Minister for Jobs, Enterprise and Innovation launches CÚRAM Centre for Medical Device Research at NUI Galway NUI Galway establishes CÚRAM as a global hub of research expertise in medical device technology to strengthen the Irish medtech industry which employs 29,000 people. CÚRAM Centre for Medical Device Research officially launched at NUI Galway by Minister for Jobs, Enterprise and Innovation. CÚRAM already exceeding targets with €19 million secured from the EU’s Horizon 2020 programme. CÚRAM’s research will advance medical devices to mimic the body’s biology, targeting chronic diseases including diabetes, Parkinson’s and heart disease. “In the long-term we may have minimally invasive injections instead of operations for back pain, electrodes which degrade within the body over time, or 3D printed muscles and tendons” Professor Abhay Pandit, Scientific Director of CÚRAM Ireland’s positon as one of the top medtech clusters in the world will be bolstered today (Monday) with the official launch of CÚRAM, the Centre for Research in Medical Devices. CÚRAM is a Science Foundation Ireland Research Centre based at NUI Galway, which is a unique symbiotic relationship of academia and industry partners that pushes the scientific frontiers in medical devices. CÚRAM represents investment of €49 million over six years from Science Foundation Ireland and industry.  In just over 18 months, this support has already been used to leverage a further €19 million in funding from the EU’s Horizon 2020 programme, over €4.3 million of which has been awarded directly to indigenous Irish industry. Some of the 24 indigenous Irish and multi-national companies partnering with CÚRAM include Aerogen, Arch Therapeutics, Aquila Bioscience, Boston Scientific, Collagen Solutions, Cook Medical, Medical Energetics, Medtronic, Mylan, Neograft, Neosurgical, Neuravi, Ocean Harvest Technology, Spraybase, Stem Cell Technologies, Stryker Instruments and Viscus Biologics. Minister for Jobs, Enterprise and Innovation, Mary Mitchell O’Connor T.D., who will officially launch CÚRAM today, stated: “The medtech sector is hugely important to the Irish economy with over 400 companies based here, it accounts for over 29,000 jobs and is responsible for €12.6 billion worth of exports. I am delighted to launch CÚRAM a world class research centre which will be very significant for our society and our economy. CÚRAM will also play a key role in ensuring that world class skills will be available to companies in Ireland as it is here to futureproof the medtech industry by providing access to unparalleled scientific expertise and innovation.” Global demographic shifts mean we are living longer, but with chronic illnesses such as diabetes, Parkinson’s and heart disease. The research approach at CÚRAM is collaborative, multidisciplinary and informed from all perspectives so that it translates from basic research to clinical application as efficiently and quickly as possible.  Professor Abhay Pandit is Scientific Director of CÚRAM, which is based at NUI Galway, and heads up the 280-strong team: “Chronic diseases are the particular focus of CÚRAM’s research.  Working with industry partners and clinicians, we will better understand the ‘hostile environment’ of the body and advance medical devices to the next stage where they mimic the body’s biology. We want to launch devices which are more effective for the individual patient, but more affordable to lessen the burden on healthcare systems worldwide.” CÚRAM brings together strands of biomedical science which have come of age over the last decade including glycoscience, biomaterials science, regenerative medicine and tissue engineering, drug delivery and medical device design.  “Bringing together expertise from various fields leads to tantalising possibilities,” continued Professor Pandit. “In the long-term we may have minimally invasive injections instead of operations for back pain, electrodes which degrade within the body over time, or 3D printed muscles and tendons. This will not happen overnight, but the unparalleled combination of scientific, industry and clinical and regulatory expertise which CÚRAM facilitates will get us there in the coming years.” Professor Mark Ferguson, Director General of Science Foundation Ireland and Chief Scientific Adviser to the Government of Ireland, said: “Ireland has a strong track record in all of the disciplines and industries that have been brought together in the CÚRAM Centre. CÚRAM has been at least fifteen years in the making and Science Foundation Ireland has been there supporting the research from day one. The Centre acts as a multi-disciplinary platform to discover new insights, develop new medical devices, and translate these research findings into clinical and commercial reality by a combination of commercial licensing and spinout company formulation. Science Foundation Ireland is delighted to support CÚRAM - a world-class research centre that has the potential to have a significant impact on both healthcare globally and the Irish economy locally.” CÚRAM has six academic partners including UCD, Trinity College Dublin, University of Limerick, University College Cork, The Royal College of Surgeons Ireland and NUI Galway where it is based. CÚRAM has over 250 researchers engaged in current projects both in collaboration with industry and on blue-sky research. “CÚRAM is already attracting new research talent into Ireland,” said Dr Jim Browne, NUI Galway President. “A key part of its operation is to train the next generation of scientists, employees and entrepreneurs in this sector. The calibre of our graduates in this field is extremely high, and they are inspired by the exciting potential of the sector. One example of CÚRAM’s direct co-operation with industry is through MedTrain, a new industry–academic fellowship programme which will see 31 researchers enrol with CÚRAM’s Investigators as fellows in the next four years with support from EU’s Horizon 2020 programme.” The establishment of a national research centre like CÚRAM brings a huge advantage to the Irish medtech sector”, said Helen Ryan, Chair of the Governing Board of CÚRAM and former CEO of Creganna Medical, Ireland’s largest indigenous medical device company. “Partnering with CÚRAM provides co-funding opportunities for research and development with access to world class scientists in a multi-disciplinary environment. Working with CÚRAM can help de-risks the R&D process and ensure that R&D becomes a much stronger part of the ecosystem for start-up businesses and SMEs. CÚRAM’s entrance into the Irish medtech space will give companies here a competitive edge and adds a huge amount of value to an Irish location for multinational medtech companies looking to invest in Ireland in the future.”  -ends- Maoiniú €68 milliún do CHÚRAM chun mol domhanda a bhunú de shaineolas taighde i bhfeistí leighis   Seolann an tAire Post, Fiontar agus Nuálaíochta Ionad CÚRAM d'Fheistí Leighis in OÉ Gaillimh Mol domhanda de shaineolas taighde i bhfeistí leighis bunaithe ag OÉ Gaillimh le CÚRAM chun tionscal na teicneolaíochta leighis a fhostaíonn 29,000 duine in Éirinn a fhorbairt. Ionad CÚRAM d'Fheistí Leighis seolta go hoifigiúil in OÉ Gaillimh ag an Aire Post, Fiontar agus Nuálaíochta. Spriocanna á sárú cheana féin ag CÚRAM le maoiniú €19 milliún ó chlár Fís 2020 an AE. Beidh taighde CÚRAM ceannródaíoch i bhforbairt feistí leighis ionas go mbeidh siad in ann aithris a dhéanamh ar bhitheolaíocht an choirp chun déileáil le galair ainsealacha cosúil le diaibéiteas, galar Parkinson agus galar croí. “San fhadtréimhse, d'fhéadfadh instealltaí a bheith againn seachas obráidí do phian droma, leictreoidí a leánn sa chorp in imeacht ama nó matáin agus teannáin clóite i 3D” An tOllamh Abhay Pandit, Stiúrthóir Eolaíoch CÚRAM Cuirfear le seasamh na hÉireann mar cheann de na braislí teicneolaíochta leighis is fearr ar domhan inniu (Dé Luain) le seoladh oifigiúil CÚRAM, an tIonad Taighde d'Fheistí Leighis. Is Ionad Taighde de chuid Fhondúireacht Eolaíochta Éireann é CÚRAM atá lonnaithe in OÉ Gaillimh, atá ina chaidreamh uathúil siombóiseach idir lucht acadúil agus comhpháirtithe tionsclaíochta a thugann dúshlán na dteorainneacha eolaíocha i bhfeistí leighis. Is ionann CÚRAM agus infheisíocht €49 milliún in imeacht sé bliana ó Fhondúireacht Eolaíochta Éireann agus an tionscal.  Le 18 mí anuas, úsáideadh an tacaíocht seo chun maoiniú breise €19 milliún a fháil ó chlár Fís 2020 an AE, agus tá €4.3 milliún de sin tugtha díreach do thionscal na hÉireann. I measc na 24 cuideachta bhaile agus ilnáisiúnta atá i gcomhpháirt le CÚRAM tá Aerogen, Arch Therapeutics, Aquila Bioscience, Boston Scientific, Collagen Solutions, Cook Medical, Medical Energetics, Medtronic, Mylan, Neograft, Neosurgical, Neuravi, Ocean Harvest Technology, Spraybase, Stem Cell Technologies, Stryker Instruments agus Viscus Biologics. Sheol an tAire Post, Fiontar agus Nuálaíochta Ionad CÚRAM go hoifigiúil, ag rá: “Tá earnáil na teicneolaíochta leighis an-tábhachtach do gheilleagar na hÉireann. Tá breis is 400 cuideachta lonnaithe anseo agus 29,000 duine fostaithe san earnáil atá freagrach as luach €12.6 billiún d'easpórtálacha. Tá an-áthas orm an t-ionad taighde den scoth CÚRAM a sheoladh mar go mbeidh sé an-tábhachtach dár sochaí agus dár ngeilleagar.  Beidh CÚRAM thar a bheith tábhachtach chun a chinntiú go mbeidh scileanna den scoth ar fáil do chuideachtaí in Éirinn ionas go mbeidh nuálaíochta agus saineolas eolaíoch ar fáil d'earnáil na teicneolaíochta leighis amach anseo.” Tá daoine ag maireachtáil níos faide sa lá atá inniu ann ach tá tinnis ainsealacha cosúil le diaibéiteas, galar Parkinson agus galar croí ar dhaoine. Tá an cur chuige taighde in CÚRAM comhoibritheach, ildisciplíneach agus eolach ar gach peirspictíocht ionas gur féidir é a úsáid i dtaighde bunúsach agus go cliniciúil chomh héifeachtach agus chomh sciobtha agus is féidir.  Bhí an méid seo a leanas le rá ag an Ollamh Abhay Pandit atá ina Stiúrthóir Eolaíoch ar CÚRAM, atá lonnaithe in OÉ Gaillimh: “Tá taighde CÚRAM dírithe ar ghalair ainsealacha den chuid is mó.  Trí bheith ag obair le comhpháirtithe tionscail agus le cliniceoirí beidh tuiscint níos fearr againn ar 'thimpeallacht mhí-oiriúnach an choirp’ agus feistí leighis a fhorbairt le go mbeidh siad in ann aithris a dhéanamh an bhitheolaíocht an choirp. Ba mhaith linn feistí a fhorbairt a bheas níos éifeachtaí don othar ach a bheas níos saoire chomh maith ar chórais sláinte an domhain.” Tugann CÚRAM gnéithe den eolaíocht bhithleighis atá tagtha chun cinn le deich mbliana anuas le chéile cosúil le gliceolaíocht , eolaíocht bhithábhar, leigheas athghiniúnach agus innealtóireacht fíocháin, seachadadh drugaí agus dearadh feistí leighis.  “Tabharfar saineolas as réimsí éagsúla le chéile chun féidearthachtaí a mbeidh cuma na maitheasa orthu a fhorbairt,” a deir an tOllamh Pandit. “San fhadtréimhse, d'fhéadfadh instealltaí a bheith againn seachas obráidí do phian droma, leictreoidí a leánn sa chorp in imeacht ama nó matáin agus teannáin clóite i 3D. Ní tharlóidh sé seo thar oíche, ach idir saineolas eolaíochtúil, tionsclaíoch, cliniciúil agus rialaitheach le CÚRAM tarlóidh sé sna blianta seo romhainn.” Dúirt an tOllamh Mark Ferguson, Ard-Stiúrthóir Fhondúireacht Eolaíochta Éireann agus Príomhchomhairleoir Eolaíochta Rialtas na hÉireann: “Tá cuntas maith teiste ar Éirinn sna disciplíní agus sna tionscail ar fad atá tugtha le chéile in Ionad CÚRAM. Tá CÚRAM ar an mbealach le cúig bliana déag anuas agus bhí Fondúireacht Eolaíochta Éireann ann i gcaitheamh an achair ag tacú leis an taighde ón gcéad lá. Feidhmíonn an tIonad mar ardán ildisciplíneach chun léargas nua a fháil, feistí nua leighis a fhorbairt agus torthaí taighde a úsáid go cliniciúil agus sa tráchtáil trí cheadúnú tráchtála móide seach-chuideachtaí a bhunú. . Tá an-áthas ar Fhondúireacht Eolaíochta Éireann tacú le CÚRAM - ionad taighde den scoth a d'fhéadfadh an-tionchar a imirt ar chúram sláinte an domhain agus ar gheilleagar na hÉireann.” Tá sé chomhpháirtí acadúil ag CÚRAM idir an Coláiste Ollscoile, Baile Átha Cliath, Coláiste na Tríonóide, Ollscoil Luimnigh, Coláiste na hOllscoile, Corcaigh, Coláiste Ríoga na Máinleá in Éirinn agus Ollscoil na hÉireann, Gaillimh, áit a bhfuil sé lonnaithe. Tá breis is 250 taighdeoir ag CÚRAM ag obair ar thionscadail reatha i gcomhar leis an tionscal agus ar bhuntaighde cruthaitheach. “Tá CÚRAM ag mealladh tallann nua taighde go hÉirinn cheana féin,” a deir an Dr Jim Browne, Uachtarán OÉ Gaillimh. “Cuid mhór dá chuid oibre is ea an chéad ghlúin eile eolaithe, fostaithe agus fiontraithe a oiliúint san earnáil seo. Tá caighdeán an-ard céimithe againn sa réimse seo, agus tabharfaidh féidearthachtaí na hearnála seo ardú meanmna dóibh. Sampla amháin de chomhoibriú CÚRAM leis an tionscal is ea MedTrain, clár nua comhaltachta atá tionsclaíoch agus acadúil ina gcláróidh 31 taighdeoir le hImscrúdaitheoirí CÚRAM mar chomhaltaí ar feadh ceithre bliana le tacaíocht ó chlár Fís 2020 an AE.”  “Is mór an buntáiste a thugann ionad náisiúnta taighde cosúil le CÚRAM d'earnáil na teicneolaíochta leighis in Éirinn”, a deir Helen Ryan, Cathaoirleach Bhord Rialaithe CÚRAM agus iar-Phríomhfheidhmeannach Creganna Medical, an chuideachta feistí leighis is mó in Éirinn. “Cruthaíonn comhpháirtíocht le CÚRAM deiseanna cómhaoinithe taighde agus forbartha le rochtain ar eolaithe den scoth i dtimpeallacht ildisciplíneach. Ní bhainfidh na rioscaí céanna le próiseas an taighde agus na forbartha má oibríonn tú le CÚRAM agus cinntíonn sé go mbíonn Taighde agus Forbairt ina gcroíchuid do ghnólachtaí nuathionscanta agus do ghnóthais bheaga agus mheánmhéide. Le CÚRAM anois in earnáil na teicneolaíochta leighis in Éirinn beidh cuideachtaí anseo níos iomaíche agus beidh an tír níos mealltaí do chuideachtaí móra ilnáisiúnta san earnáil ar mian leo infheistiú sa tír amach anseo. -críoch-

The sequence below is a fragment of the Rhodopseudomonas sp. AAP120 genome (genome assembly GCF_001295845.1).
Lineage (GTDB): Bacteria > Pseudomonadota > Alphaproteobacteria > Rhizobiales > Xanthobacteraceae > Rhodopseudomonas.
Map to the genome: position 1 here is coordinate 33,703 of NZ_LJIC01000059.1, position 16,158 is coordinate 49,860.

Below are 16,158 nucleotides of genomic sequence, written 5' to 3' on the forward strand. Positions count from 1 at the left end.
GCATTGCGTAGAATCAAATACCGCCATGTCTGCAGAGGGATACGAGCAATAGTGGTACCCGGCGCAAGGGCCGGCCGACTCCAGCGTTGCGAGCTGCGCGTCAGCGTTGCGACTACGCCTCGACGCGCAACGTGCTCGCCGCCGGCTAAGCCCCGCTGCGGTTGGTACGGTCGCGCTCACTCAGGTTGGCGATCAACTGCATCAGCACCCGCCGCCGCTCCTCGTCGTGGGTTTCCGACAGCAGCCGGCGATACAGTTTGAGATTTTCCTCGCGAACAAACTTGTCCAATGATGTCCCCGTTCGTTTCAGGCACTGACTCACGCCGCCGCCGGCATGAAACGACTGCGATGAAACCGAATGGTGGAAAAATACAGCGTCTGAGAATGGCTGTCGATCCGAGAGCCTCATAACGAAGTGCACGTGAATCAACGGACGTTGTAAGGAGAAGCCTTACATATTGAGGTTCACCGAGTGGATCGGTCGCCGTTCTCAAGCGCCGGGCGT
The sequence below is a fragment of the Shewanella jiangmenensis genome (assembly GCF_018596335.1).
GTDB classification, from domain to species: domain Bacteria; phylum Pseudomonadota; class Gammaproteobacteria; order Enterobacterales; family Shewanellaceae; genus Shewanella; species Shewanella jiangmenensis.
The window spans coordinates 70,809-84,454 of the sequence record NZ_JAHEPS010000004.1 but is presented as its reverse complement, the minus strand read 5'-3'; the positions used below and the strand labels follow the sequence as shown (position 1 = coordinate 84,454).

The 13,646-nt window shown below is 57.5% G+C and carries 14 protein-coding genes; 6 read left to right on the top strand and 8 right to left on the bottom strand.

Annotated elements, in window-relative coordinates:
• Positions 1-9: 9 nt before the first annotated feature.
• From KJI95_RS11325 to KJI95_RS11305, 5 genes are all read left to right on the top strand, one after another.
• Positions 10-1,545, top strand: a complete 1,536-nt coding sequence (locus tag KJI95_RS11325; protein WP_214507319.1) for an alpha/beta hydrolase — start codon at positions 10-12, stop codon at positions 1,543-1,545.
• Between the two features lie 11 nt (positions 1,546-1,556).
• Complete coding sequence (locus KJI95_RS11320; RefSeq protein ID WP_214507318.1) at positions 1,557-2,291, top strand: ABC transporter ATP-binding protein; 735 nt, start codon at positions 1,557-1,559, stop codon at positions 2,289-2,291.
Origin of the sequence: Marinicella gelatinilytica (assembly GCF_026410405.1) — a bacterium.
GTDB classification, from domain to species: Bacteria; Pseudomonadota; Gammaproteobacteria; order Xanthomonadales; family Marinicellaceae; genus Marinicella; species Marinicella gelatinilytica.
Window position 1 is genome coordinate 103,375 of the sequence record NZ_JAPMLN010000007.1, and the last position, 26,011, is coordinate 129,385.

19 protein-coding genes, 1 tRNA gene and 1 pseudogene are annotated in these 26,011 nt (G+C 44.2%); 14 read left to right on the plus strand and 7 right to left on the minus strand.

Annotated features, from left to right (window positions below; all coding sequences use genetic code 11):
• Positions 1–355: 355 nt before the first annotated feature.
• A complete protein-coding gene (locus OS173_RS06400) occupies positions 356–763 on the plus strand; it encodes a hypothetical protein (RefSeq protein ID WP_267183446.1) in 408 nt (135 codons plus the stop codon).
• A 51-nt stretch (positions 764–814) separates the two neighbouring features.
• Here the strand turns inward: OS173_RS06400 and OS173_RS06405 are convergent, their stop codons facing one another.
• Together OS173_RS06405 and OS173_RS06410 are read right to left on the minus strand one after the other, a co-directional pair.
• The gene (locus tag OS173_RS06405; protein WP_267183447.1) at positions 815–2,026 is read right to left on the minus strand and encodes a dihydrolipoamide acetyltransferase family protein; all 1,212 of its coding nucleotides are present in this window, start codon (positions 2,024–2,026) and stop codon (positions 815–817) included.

News Archive